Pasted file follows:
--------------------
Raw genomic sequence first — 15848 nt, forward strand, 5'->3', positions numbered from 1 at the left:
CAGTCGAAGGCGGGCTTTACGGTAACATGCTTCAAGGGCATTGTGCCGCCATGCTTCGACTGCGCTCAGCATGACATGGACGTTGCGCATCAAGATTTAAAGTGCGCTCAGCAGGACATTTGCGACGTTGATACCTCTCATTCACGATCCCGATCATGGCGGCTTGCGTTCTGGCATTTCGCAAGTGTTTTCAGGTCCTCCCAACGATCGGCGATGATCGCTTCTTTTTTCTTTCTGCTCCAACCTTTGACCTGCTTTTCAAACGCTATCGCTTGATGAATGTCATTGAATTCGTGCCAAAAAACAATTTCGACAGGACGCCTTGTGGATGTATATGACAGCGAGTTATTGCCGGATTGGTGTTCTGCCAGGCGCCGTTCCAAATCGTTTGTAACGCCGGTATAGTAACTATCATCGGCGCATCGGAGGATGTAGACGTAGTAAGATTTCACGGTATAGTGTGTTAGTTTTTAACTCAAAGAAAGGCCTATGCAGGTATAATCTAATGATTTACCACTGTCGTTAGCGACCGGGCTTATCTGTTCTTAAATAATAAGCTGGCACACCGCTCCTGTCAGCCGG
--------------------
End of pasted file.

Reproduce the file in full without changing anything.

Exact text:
Raw genomic sequence first — 15848 nt, forward strand, 5'->3', positions numbered from 1 at the left:
CAGTCGAAGGCGGGCTTTACGGTAACATGCTTCAAGGGCATTGTGCCGCCATGCTTCGACTGCGCTCAGCATGACATGGACGTTGCGCATCAAGATTTAAAGTGCGCTCAGCAGGACATTTGCGACGTTGATACCTCTCATTCACGATCCCGATCATGGCGGCTTGCGTTCTGGCATTTCGCAAGTGTTTTCAGGTCCTCCCAACGATCGGCGATGATCGCTTCTTTTTTCTTTCTGCTCCAACCTTTGACCTGCTTTTCAAACGCTATCGCTTGATGAATGTCATTGAATTCGTGCCAAAAAACAATTTCGACAGGACGCCTTGTGGATGTATATGACAGCGAGTTATTGCCGGATTGGTGTTCTGCCAGGCGCCGTTCCAAATCGTTTGTAACGCCGGTATAGTAACTATCATCGGCGCATCGGAGGATGTAGACGTAGTAAGATTTCACGGTATAGTGTGTTAGTTTTTAACTCAAAGAAAGGCCTATGCAGGTATAATCTAATGATTTACCACTGTCGTTAGCGACCGGGCTTATCTGTTCTTAAATAATAAGCTGGCACACCGCTCCTGTCAGCCGG